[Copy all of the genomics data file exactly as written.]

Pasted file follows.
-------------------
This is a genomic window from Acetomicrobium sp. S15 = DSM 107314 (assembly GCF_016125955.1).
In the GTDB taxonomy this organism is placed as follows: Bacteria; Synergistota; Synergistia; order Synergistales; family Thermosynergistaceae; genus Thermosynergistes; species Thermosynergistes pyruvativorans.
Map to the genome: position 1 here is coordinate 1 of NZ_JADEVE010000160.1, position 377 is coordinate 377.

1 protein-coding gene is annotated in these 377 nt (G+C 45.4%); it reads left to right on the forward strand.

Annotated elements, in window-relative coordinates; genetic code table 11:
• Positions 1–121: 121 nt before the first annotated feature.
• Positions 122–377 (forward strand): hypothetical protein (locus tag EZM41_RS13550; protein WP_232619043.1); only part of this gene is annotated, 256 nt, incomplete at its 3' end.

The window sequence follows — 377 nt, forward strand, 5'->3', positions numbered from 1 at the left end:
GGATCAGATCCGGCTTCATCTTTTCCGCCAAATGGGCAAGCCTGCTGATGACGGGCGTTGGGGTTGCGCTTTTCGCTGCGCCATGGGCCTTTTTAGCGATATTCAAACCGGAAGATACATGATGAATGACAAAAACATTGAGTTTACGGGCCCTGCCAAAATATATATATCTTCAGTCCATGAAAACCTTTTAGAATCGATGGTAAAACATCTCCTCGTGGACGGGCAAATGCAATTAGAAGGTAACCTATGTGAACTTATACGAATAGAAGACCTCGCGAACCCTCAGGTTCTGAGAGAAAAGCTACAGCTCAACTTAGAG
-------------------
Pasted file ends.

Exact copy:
This is a genomic window from Acetomicrobium sp. S15 = DSM 107314 (assembly GCF_016125955.1).
In the GTDB taxonomy this organism is placed as follows: Bacteria; Synergistota; Synergistia; order Synergistales; family Thermosynergistaceae; genus Thermosynergistes; species Thermosynergistes pyruvativorans.
Map to the genome: position 1 here is coordinate 1 of NZ_JADEVE010000160.1, position 377 is coordinate 377.

1 protein-coding gene is annotated in these 377 nt (G+C 45.4%); it reads left to right on the forward strand.

Annotated elements, in window-relative coordinates; genetic code table 11:
• Positions 1–121: 121 nt before the first annotated feature.
• Positions 122–377 (forward strand): hypothetical protein (locus tag EZM41_RS13550; protein WP_232619043.1); only part of this gene is annotated, 256 nt, incomplete at its 3' end.

The window sequence follows — 377 nt, forward strand, 5'->3', positions numbered from 1 at the left end:
GGATCAGATCCGGCTTCATCTTTTCCGCCAAATGGGCAAGCCTGCTGATGACGGGCGTTGGGGTTGCGCTTTTCGCTGCGCCATGGGCCTTTTTAGCGATATTCAAACCGGAAGATACATGATGAATGACAAAAACATTGAGTTTACGGGCCCTGCCAAAATATATATATCTTCAGTCCATGAAAACCTTTTAGAATCGATGGTAAAACATCTCCTCGTGGACGGGCAAATGCAATTAGAAGGTAACCTATGTGAACTTATACGAATAGAAGACCTCGCGAACCCTCAGGTTCTGAGAGAAAAGCTACAGCTCAACTTAGAG